allows you to import the training data training from the workspace, train a SOM and visualize its

structure. You can experiment with the various training parameters.

After you have trained your SOM, you should save it to the workspace with a name such as som

using Load/Save->Save Map. After saving, you can visualise the U-Matrix for the SOM using the

command som_show(som, 'umat', 'all'). You should explain what the U-matrix represents

in general and what it says about the SOM you have just trained. [1 Mark]

You can then run the command lab_showsimilar(imgs,training,som.codebook,1), which

will allow you to click through various sets of similar images the SOM thinks. It is expected that

your results will not be perfect and there will be quite a lot of invalid matches. However, your

results should produce matches that are better than using the function lab_showsimilar on an

untrained SOM. You should experiment with the parameters in the function som_gui and report on

what you found to be the best in your own experiment. [1 Mark].

All the hyper-parameters used in this experiments and main results, e.g., U-Matrix and

clusters you observed from the U-Matrix, must be described in your report. You are

suggested highlighting the clustering results by annotating the U-Matrix directly if possible.

PART 3 – Bonus marks

Additional marks are available for students who further look into feature extraction issues. In

Lab2_Part2, the file lab_features.m contains a function that extracts various types of features

from an image. This function is called automatically for each image in the image directory when the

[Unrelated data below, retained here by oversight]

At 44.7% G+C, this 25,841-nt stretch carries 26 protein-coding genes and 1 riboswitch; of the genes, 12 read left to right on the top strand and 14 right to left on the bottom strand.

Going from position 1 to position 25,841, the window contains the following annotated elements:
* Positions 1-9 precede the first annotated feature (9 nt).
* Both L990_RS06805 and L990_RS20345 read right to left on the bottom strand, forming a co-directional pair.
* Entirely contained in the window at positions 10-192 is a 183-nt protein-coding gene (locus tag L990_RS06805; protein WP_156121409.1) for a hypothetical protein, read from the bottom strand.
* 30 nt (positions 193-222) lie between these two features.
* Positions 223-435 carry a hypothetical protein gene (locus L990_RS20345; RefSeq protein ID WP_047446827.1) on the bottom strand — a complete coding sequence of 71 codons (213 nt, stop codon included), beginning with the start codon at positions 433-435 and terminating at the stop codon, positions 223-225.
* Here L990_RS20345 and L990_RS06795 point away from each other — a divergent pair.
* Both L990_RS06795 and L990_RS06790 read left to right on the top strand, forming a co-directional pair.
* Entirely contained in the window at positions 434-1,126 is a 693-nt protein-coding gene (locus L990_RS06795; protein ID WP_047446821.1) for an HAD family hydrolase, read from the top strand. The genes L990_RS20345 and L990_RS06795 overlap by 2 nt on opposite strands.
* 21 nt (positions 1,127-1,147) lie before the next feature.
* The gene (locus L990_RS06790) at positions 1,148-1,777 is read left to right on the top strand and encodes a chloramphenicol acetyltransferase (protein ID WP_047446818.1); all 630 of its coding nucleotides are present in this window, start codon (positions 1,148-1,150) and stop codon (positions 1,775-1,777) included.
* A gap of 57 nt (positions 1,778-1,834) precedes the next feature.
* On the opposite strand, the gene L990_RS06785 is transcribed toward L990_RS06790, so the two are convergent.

function lab_featuresets is run. You should read the comments in the code and attempt to

implement some of the missing features. You should then test whether you achieve better results

or not with your new features. One may instead be able to find an alternative method that is more

effective than those proposed in lab_features.m. Full marks can be awarded only if you can

justify why to gain a success with sufficient evidence and your result is significantly better

than that with the default code given in Part 2.

DELIVERABLES

A zipped file, named “yourname-lab2.zip”, including a report in the PDF format (two singleside

A4 pages (font of 11pt) and one additional page can be used only for Part 3 if you do)

and all relevant source code in Part 1 along with a readme.txt file in the text format. The

zipped file must be submitted via the Blackboard.

In your report, you should give key points of your implementation and results for Part 1 and a full

description of your observation for Part 2 as well as your feature extraction/selection method and

its justification for Part 3 if you do it, and any graphs that you think represent your achievements for

different parts. For Part 2, you should describe the hyper-parameters used in your experiments, the

U-matrix and observed clusters in the report without including the images/the system in the zip file.

Your readme.txt file must contain a step-by-step procedure for Parts 1 and 2 so that a marker

can follow your instructions to run your submitted code and the SOM system used in Part 2

straightforwardly for replicating the results described in your report.

Take note, we are not interested in the details of your code, what Matlab functions are called, what

they return etc. This course unit is about machine learning algorithms, and is indifferent to how you

program them in Matlab.

There is no specific format – marks will be allocated roughly on the basis of:

? rigorous experimentation

? how informative and well your results are presented in your report

? imagination/research/understanding/performance in Part 3 (if you do)

? grammar, ease of reading

The lab is marked out of 15:

Part 1 – Implementation 10 marks

Part 2 – Image clustering 2 marks

Part 3 – Bonus 3 marks

Mark and Feedback will be available on the Blackboard. Once the marking is completed,

you will be notified via email.